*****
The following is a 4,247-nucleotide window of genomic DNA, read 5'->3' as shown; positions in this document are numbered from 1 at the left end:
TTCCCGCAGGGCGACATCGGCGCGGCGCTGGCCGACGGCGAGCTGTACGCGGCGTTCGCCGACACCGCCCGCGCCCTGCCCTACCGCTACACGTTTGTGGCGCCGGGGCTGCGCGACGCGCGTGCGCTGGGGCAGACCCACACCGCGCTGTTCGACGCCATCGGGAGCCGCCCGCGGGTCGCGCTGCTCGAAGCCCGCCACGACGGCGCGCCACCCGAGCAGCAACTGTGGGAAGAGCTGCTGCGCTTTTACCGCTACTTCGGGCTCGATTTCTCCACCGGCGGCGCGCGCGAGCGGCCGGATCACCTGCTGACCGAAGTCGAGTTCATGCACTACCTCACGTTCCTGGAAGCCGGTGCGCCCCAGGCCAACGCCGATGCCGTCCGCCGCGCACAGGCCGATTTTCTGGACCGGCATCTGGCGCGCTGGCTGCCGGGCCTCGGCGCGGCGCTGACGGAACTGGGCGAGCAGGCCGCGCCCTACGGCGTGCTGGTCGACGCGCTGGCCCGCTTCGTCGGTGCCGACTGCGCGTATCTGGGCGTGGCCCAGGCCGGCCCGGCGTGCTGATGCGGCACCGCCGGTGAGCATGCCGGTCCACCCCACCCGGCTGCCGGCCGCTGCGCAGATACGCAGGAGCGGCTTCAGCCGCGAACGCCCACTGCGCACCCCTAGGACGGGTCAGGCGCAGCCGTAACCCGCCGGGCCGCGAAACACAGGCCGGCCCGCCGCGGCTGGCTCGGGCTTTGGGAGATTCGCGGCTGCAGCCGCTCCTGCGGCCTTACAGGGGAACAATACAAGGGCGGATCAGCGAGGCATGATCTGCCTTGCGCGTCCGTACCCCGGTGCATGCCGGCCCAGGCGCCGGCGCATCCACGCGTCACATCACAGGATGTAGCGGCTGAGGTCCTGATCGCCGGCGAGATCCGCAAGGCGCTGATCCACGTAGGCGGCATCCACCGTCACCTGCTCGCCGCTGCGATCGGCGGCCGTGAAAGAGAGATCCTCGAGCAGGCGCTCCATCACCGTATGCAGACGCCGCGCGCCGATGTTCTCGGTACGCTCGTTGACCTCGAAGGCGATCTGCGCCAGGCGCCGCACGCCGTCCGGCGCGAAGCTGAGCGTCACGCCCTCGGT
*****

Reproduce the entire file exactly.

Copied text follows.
The following is a 4,247-nucleotide window of genomic DNA, read 5'->3' as shown; positions in this document are numbered from 1 at the left end:
TTCCCGCAGGGCGACATCGGCGCGGCGCTGGCCGACGGCGAGCTGTACGCGGCGTTCGCCGACACCGCCCGCGCCCTGCCCTACCGCTACACGTTTGTGGCGCCGGGGCTGCGCGACGCGCGTGCGCTGGGGCAGACCCACACCGCGCTGTTCGACGCCATCGGGAGCCGCCCGCGGGTCGCGCTGCTCGAAGCCCGCCACGACGGCGCGCCACCCGAGCAGCAACTGTGGGAAGAGCTGCTGCGCTTTTACCGCTACTTCGGGCTCGATTTCTCCACCGGCGGCGCGCGCGAGCGGCCGGATCACCTGCTGACCGAAGTCGAGTTCATGCACTACCTCACGTTCCTGGAAGCCGGTGCGCCCCAGGCCAACGCCGATGCCGTCCGCCGCGCACAGGCCGATTTTCTGGACCGGCATCTGGCGCGCTGGCTGCCGGGCCTCGGCGCGGCGCTGACGGAACTGGGCGAGCAGGCCGCGCCCTACGGCGTGCTGGTCGACGCGCTGGCCCGCTTCGTCGGTGCCGACTGCGCGTATCTGGGCGTGGCCCAGGCCGGCCCGGCGTGCTGATGCGGCACCGCCGGTGAGCATGCCGGTCCACCCCACCCGGCTGCCGGCCGCTGCGCAGATACGCAGGAGCGGCTTCAGCCGCGAACGCCCACTGCGCACCCCTAGGACGGGTCAGGCGCAGCCGTAACCCGCCGGGCCGCGAAACACAGGCCGGCCCGCCGCGGCTGGCTCGGGCTTTGGGAGATTCGCGGCTGCAGCCGCTCCTGCGGCCTTACAGGGGAACAATACAAGGGCGGATCAGCGAGGCATGATCTGCCTTGCGCGTCCGTACCCCGGTGCATGCCGGCCCAGGCGCCGGCGCATCCACGCGTCACATCACAGGATGTAGCGGCTGAGGTCCTGATCGCCGGCGAGATCCGCAAGGCGCTGATCCACGTAGGCGGCATCCACCGTCACCTGCTCGCCGCTGCGATCGGCGGCCGTGAAAGAGAGATCCTCGAGCAGGCGCTCCATCACCGTATGCAGACGCCGCGCGCCGATGTTCTCGGTACGCTCGTTGACCTCGAAGGCGATCTGCGCCAGGCGCCGCACGCCGTCCGGCGCGAAGCTGAGCGTCACGCCCTCGGT